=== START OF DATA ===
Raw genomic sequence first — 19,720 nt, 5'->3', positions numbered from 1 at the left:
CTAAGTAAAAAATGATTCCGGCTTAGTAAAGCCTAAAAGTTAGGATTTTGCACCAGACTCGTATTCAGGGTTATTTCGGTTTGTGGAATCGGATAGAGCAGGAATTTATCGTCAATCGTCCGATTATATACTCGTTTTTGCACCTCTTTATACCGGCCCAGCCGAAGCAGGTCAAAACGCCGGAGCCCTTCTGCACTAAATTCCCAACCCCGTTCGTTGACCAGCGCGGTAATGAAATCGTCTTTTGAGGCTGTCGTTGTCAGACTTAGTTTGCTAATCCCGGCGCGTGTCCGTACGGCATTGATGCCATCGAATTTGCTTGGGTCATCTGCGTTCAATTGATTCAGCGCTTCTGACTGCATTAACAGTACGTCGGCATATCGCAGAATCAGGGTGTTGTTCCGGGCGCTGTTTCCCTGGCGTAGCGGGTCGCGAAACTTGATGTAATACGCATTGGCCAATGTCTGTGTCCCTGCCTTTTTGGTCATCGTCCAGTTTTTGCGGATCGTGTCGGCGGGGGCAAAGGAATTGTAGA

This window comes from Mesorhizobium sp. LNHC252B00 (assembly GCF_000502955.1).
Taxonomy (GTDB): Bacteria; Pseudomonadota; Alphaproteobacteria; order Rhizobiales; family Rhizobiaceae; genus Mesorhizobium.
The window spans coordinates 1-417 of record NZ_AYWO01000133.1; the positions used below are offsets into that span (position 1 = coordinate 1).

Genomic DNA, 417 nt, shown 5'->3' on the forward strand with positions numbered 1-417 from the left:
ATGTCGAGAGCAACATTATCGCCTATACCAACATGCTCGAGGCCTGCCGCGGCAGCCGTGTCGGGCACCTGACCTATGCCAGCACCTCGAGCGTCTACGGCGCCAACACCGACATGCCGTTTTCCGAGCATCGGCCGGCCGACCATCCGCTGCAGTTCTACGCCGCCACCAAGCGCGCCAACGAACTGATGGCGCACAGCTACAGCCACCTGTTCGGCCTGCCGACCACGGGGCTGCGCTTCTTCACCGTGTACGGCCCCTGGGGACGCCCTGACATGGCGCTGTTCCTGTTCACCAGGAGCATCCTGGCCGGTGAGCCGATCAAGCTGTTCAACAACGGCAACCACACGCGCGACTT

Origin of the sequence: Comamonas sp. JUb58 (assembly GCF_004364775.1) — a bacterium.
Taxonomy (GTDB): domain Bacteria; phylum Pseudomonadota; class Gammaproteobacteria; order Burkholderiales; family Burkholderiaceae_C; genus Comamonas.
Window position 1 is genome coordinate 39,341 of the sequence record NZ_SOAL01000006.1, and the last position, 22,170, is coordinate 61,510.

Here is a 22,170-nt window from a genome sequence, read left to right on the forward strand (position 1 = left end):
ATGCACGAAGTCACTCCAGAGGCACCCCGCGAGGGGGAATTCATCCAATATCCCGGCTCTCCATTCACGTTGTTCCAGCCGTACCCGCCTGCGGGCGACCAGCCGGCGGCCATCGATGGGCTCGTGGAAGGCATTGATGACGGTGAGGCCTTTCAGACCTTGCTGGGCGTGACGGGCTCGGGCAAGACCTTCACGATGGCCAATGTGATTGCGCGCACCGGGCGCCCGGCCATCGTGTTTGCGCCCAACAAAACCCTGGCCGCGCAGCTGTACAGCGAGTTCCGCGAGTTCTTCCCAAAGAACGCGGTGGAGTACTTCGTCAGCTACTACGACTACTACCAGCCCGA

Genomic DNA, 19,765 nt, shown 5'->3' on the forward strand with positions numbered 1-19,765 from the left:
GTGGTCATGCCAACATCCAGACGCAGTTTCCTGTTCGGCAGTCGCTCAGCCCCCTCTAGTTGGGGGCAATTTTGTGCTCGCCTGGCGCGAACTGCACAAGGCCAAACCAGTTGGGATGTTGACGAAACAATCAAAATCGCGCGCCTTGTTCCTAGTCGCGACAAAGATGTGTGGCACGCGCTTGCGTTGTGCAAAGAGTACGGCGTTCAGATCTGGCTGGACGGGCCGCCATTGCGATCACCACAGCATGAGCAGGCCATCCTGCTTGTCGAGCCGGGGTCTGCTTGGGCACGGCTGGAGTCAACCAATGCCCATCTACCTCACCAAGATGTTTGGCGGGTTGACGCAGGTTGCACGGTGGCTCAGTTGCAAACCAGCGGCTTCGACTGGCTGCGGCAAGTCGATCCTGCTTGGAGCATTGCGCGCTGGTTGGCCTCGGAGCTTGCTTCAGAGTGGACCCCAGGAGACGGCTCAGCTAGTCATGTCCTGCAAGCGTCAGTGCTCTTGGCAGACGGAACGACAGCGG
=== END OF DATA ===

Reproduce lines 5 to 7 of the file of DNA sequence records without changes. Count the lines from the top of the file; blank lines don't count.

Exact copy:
The window spans coordinates 1-417 of record NZ_AYWO01000133.1; the positions used below are offsets into that span (position 1 = coordinate 1).

Genomic DNA, 417 nt, shown 5'->3' on the forward strand with positions numbered 1-417 from the left:
ATGTCGAGAGCAACATTATCGCCTATACCAACATGCTCGAGGCCTGCCGCGGCAGCCGTGTCGGGCACCTGACCTATGCCAGCACCTCGAGCGTCTACGGCGCCAACACCGACATGCCGTTTTCCGAGCATCGGCCGGCCGACCATCCGCTGCAGTTCTACGCCGCCACCAAGCGCGCCAACGAACTGATGGCGCACAGCTACAGCCACCTGTTCGGCCTGCCGACCACGGGGCTGCGCTTCTTCACCGTGTACGGCCCCTGGGGACGCCCTGACATGGCGCTGTTCCTGTTCACCAGGAGCATCCTGGCCGGTGAGCCGATCAAGCTGTTCAACAACGGCAACCACACGCGCGACTT